John taking it easy while I climbed the hill!
However, while we were there we did take the time to learn about the Voyage of St Brenden the Navigator who is believed to have fasted for forty days on top of Mount Brandon in preparation for his seven year voyage to find the Isles of the Blessed.  It's said that on his journey he encountered sea monsters and demons from hell, and the island on which he lit a fire turned out to be a whale!  Therefore, were the Isles of the Blessed (North America)  discovered a millennium before Christopher Columbus? In 1976 an adventurer,Tim Severin, sailed to Newfoundland in a replica of Brendan's currach, proving that the voyage was possible!

Then next on our agenda was finding another lovely dining room for lunch, and this turned out to be Fermoyle Strand.  We didn't know at the time but the beach at Fermoyle starts a stretch of sand that is 12 kms long and that terminates at Castlegregory making it Ireland's longest beach.  It is also a beach that can be driven along, so once we'd sat and soaked up some sunshine, we remounted and rode for about a mile along firm packed sand - but in the end, nearly came unstuck!  A little riverlet obstructed our way - so we had 2 choices - either go back or wade across using some of the biggish stones to prevent our feet from getting wet.  John nipped across quite easily and pushed his bike as he went, but me - I've got absolutely no sense of balance, so he was forced to come back not only to get my bike, but to get me as wellπŸ˜€πŸ˜‚πŸ˜€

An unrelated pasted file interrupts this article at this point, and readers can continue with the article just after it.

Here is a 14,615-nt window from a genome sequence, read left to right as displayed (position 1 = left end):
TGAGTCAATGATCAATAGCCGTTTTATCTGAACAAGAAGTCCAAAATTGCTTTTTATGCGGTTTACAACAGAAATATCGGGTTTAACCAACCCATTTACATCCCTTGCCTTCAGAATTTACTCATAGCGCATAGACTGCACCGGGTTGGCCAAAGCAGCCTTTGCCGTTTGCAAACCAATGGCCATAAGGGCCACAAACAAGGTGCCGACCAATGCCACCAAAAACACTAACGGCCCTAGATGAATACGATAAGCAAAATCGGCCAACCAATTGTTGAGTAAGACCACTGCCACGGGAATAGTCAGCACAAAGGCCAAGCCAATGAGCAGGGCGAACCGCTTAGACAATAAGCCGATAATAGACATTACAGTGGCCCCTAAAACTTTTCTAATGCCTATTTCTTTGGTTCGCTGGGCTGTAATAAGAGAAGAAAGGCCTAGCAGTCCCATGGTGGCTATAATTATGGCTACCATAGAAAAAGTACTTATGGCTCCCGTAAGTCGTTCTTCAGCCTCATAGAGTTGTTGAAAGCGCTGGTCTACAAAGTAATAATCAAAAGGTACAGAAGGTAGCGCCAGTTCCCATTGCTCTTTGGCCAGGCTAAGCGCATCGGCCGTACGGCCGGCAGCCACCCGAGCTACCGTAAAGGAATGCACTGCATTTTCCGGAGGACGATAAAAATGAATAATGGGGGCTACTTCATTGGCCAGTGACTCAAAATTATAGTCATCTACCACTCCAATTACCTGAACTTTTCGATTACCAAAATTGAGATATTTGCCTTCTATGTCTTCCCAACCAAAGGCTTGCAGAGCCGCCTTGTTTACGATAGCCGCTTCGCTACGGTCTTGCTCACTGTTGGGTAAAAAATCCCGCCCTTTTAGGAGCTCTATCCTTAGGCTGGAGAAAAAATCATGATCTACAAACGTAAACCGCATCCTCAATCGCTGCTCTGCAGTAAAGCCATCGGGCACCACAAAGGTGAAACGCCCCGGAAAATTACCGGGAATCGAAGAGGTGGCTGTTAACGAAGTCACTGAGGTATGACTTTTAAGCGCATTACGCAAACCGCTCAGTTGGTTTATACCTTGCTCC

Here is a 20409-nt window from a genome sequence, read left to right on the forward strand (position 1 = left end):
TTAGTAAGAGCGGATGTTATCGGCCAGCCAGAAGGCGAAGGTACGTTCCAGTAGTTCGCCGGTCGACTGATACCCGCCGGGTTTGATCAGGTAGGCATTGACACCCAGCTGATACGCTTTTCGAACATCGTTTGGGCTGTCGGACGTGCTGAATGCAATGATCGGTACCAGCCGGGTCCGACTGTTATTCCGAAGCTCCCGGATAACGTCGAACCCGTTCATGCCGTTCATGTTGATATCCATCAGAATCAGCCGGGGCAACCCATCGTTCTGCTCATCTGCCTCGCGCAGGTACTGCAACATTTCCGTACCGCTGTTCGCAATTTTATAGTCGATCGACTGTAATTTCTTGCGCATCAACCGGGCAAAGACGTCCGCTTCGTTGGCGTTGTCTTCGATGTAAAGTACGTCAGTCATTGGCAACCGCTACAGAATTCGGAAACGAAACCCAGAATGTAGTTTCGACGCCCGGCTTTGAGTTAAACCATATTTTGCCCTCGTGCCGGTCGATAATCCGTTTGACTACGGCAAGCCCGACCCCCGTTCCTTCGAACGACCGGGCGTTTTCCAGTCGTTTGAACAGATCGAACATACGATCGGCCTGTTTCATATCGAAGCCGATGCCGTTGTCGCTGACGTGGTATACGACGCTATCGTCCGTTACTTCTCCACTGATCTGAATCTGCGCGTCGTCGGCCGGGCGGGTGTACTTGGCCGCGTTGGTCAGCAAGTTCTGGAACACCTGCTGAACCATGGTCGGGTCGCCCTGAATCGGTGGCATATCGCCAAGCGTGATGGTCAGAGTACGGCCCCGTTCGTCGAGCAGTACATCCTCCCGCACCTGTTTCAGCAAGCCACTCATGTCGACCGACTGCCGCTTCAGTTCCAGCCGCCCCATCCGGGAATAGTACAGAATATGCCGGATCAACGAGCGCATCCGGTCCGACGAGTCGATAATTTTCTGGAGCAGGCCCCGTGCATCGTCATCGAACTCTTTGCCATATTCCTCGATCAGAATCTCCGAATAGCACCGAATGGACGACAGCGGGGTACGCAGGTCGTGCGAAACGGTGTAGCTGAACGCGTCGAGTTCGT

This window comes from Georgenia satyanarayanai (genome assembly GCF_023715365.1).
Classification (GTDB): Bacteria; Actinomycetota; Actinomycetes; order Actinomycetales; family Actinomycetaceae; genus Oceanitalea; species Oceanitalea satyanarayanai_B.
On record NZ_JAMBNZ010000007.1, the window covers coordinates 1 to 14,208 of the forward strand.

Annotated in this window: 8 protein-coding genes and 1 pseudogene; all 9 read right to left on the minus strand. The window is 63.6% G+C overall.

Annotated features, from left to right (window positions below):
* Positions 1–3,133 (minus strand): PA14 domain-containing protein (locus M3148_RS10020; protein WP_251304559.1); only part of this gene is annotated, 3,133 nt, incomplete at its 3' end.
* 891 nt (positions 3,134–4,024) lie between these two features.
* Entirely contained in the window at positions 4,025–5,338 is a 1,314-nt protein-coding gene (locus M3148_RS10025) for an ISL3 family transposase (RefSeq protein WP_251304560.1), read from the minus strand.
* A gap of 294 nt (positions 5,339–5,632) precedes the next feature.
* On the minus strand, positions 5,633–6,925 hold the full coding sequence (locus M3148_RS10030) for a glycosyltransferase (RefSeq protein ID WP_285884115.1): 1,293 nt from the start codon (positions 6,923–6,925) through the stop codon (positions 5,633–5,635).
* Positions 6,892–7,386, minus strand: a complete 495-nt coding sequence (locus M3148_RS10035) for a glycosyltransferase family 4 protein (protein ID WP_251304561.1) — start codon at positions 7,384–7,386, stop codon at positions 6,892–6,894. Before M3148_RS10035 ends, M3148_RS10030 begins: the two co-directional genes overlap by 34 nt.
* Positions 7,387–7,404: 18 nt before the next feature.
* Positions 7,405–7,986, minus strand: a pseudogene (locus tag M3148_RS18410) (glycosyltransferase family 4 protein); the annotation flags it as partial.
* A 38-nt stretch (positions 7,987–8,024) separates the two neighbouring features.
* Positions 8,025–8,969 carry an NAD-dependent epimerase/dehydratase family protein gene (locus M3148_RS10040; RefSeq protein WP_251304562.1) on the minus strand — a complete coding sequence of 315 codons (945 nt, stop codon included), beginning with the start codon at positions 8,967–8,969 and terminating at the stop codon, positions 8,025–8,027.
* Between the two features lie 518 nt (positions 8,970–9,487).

We finished our day off by sunning our selves in our 🌷🌷garden 🌷🌷campsite, and the day seemed to never end cos at 11pm it still wasn't properly dark!

Monday 19th June 2017 - Another lovely hot day with almost wall to wall sunshine!

So today we John decided we'd go up another big big hill - this time we were going to the top of the infamous Coner Pass - and T4rdis2 just wouldn't fit!  Yesterday we'd seen signs declaring a 2 ton weight limit, a 1.8 metre width limit and 7.2 metre length limit, so that discounted our big ship on all 3 counts.  But we'd read that Coner Pass is one of the highest and most scenic roads in The Republic of Ireland and we certainly didn't want to miss it!  Therefore, we set off with fully charged bike batteries and plenty of water, but in the end, although it was steep in places, the climb was relatively easy on our trusty steeds!